150 ft or bust in Montenegro eh. It is like 92m of swimming (300ft). Especially the ascend. How do you spell kamikadze?

I say, spar should be banned. For all those younger folks who takes this bs for truth and die trying.
 

Bahamascott

Member
Apr 14, 2016
21
10
18
51
Texas/Bahamas
A year ago made a drop to 22 meters in the Bahamas over a shelf that then dropped to 800ft. Last of the day and I was the most relaxed I've ever been, 1:30 bottom time between two massive fissures in the rock as I speared a large dogtooth snapper. Never had a contraction and when I got topside watched six large reef sharks checking the area out far below. It was beautiful, a true natural high.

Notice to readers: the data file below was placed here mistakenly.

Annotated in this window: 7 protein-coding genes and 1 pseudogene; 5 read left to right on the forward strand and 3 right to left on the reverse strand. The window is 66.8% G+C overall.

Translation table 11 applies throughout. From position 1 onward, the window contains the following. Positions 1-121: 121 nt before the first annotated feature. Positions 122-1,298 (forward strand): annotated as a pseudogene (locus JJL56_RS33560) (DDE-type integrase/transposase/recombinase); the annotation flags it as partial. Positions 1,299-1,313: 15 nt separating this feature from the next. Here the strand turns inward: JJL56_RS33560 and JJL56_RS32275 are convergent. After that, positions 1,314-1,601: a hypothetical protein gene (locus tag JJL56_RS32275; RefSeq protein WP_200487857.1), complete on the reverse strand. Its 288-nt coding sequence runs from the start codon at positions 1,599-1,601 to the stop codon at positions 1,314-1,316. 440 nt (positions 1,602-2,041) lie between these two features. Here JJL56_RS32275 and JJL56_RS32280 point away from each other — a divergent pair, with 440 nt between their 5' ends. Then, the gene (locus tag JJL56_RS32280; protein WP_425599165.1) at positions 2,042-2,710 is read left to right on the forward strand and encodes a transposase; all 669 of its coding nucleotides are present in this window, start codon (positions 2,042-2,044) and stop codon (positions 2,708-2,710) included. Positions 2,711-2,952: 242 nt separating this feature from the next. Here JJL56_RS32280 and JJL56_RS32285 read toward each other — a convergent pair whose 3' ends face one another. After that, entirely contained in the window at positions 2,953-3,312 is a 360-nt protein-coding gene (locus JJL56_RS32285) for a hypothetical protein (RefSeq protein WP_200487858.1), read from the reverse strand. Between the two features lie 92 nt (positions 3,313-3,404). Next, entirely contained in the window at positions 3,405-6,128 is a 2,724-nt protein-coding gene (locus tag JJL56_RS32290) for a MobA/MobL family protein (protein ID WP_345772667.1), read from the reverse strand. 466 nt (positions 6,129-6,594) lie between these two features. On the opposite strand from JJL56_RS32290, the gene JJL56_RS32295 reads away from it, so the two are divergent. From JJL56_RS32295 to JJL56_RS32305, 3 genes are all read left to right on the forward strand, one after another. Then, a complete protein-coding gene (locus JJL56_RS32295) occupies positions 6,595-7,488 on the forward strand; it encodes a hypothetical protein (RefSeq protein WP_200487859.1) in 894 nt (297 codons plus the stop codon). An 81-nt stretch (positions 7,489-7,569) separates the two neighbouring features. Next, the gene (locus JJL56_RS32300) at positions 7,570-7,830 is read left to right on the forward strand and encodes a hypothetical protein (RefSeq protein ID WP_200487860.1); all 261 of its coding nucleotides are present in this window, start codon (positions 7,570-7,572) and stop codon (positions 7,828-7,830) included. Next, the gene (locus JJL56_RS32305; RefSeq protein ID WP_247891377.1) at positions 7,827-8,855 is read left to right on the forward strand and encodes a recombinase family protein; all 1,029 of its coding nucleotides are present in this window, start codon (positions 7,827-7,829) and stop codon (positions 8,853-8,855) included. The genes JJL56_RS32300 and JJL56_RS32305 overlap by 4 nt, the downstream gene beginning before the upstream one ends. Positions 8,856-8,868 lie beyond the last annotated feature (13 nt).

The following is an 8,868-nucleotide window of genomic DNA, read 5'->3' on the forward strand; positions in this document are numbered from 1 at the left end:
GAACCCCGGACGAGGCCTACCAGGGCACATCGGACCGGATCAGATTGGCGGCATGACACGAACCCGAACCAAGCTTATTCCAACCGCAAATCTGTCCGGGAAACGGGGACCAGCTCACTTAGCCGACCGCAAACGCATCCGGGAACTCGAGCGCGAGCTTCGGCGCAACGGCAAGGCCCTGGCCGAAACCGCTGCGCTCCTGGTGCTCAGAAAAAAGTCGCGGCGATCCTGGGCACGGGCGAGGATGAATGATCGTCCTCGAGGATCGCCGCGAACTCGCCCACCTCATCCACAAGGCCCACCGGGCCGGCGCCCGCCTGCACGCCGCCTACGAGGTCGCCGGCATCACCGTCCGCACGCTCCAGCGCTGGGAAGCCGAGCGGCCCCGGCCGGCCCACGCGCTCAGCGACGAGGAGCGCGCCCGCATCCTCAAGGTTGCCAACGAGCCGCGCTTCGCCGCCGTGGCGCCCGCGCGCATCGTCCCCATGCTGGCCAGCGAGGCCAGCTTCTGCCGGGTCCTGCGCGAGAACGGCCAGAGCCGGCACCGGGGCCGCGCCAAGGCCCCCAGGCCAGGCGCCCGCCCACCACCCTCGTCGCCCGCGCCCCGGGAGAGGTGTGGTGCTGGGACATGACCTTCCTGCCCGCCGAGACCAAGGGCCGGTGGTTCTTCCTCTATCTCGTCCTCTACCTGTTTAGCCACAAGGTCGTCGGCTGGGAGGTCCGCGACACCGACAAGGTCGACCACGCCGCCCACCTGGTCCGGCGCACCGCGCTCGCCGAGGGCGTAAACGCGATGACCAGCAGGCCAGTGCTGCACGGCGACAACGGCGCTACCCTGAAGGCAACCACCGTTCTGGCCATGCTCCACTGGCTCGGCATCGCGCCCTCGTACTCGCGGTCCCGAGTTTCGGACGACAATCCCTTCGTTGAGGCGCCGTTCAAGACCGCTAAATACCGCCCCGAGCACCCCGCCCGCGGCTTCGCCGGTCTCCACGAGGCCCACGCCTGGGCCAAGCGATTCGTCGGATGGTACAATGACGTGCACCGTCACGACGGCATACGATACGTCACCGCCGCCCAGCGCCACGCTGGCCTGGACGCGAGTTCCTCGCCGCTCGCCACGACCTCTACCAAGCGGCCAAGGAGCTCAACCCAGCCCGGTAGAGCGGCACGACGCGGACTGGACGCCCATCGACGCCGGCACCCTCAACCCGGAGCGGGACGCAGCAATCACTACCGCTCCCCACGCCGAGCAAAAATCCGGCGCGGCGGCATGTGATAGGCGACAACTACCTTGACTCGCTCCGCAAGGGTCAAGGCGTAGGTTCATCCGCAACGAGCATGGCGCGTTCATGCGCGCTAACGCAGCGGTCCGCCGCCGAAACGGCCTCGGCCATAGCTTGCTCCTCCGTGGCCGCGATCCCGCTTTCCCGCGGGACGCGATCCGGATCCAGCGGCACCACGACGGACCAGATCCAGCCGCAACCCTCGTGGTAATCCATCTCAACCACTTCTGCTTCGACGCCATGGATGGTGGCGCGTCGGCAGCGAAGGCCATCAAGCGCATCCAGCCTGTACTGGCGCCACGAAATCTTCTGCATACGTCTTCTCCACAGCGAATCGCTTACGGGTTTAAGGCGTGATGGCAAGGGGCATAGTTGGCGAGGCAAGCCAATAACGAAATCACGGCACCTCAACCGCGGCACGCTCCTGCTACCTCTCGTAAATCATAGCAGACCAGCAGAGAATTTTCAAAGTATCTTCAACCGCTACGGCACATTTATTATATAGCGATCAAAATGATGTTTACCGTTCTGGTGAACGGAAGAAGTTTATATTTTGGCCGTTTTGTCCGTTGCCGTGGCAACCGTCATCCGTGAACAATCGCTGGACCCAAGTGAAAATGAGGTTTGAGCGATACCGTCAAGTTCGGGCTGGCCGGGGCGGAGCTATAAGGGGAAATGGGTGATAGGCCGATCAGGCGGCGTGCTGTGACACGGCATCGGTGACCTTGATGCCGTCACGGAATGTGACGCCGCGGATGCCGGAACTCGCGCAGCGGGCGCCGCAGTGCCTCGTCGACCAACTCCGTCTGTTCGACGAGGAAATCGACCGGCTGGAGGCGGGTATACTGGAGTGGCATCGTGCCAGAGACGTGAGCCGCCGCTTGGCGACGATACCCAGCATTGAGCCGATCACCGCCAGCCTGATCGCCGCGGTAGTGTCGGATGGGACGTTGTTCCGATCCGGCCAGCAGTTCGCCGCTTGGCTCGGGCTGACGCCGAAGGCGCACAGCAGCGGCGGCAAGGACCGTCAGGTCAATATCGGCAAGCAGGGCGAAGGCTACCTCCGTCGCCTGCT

Aquamac01

Well-Known Member
Jan 13, 2009
52
8
48
UK
I used to freedive off North Head in Sydney and regularly scout around 25-30m. Not sure on times, never timed myself. It was just about the calm of being down there.
 
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Bahamascott

Member
Apr 14, 2016
21
10
18
51
Texas/Bahamas
Happy to report that three weeks ago while back home in the Bahamas I made the 100ft club.
After three days of spearing I went to Deans Blue Hole with my spearing and freediving mentor "Luke Mailis" and switched gears to freedive mode. After two drops to 60ft and another to 80ft I then dropped to 102ft.
Has been a personal goal of mine to experience this milestone at age 50 and happy to say I done gone and did it with ease.
 

Davis

Member
Aug 13, 2018
22
3
8
16
Sydney
Interesting question, can be answered in more then 1 way.
In absolute meters, 65m.
In terms of spiritual experience, the 6:50 static in Belgium. That dive went far beyond my imagination.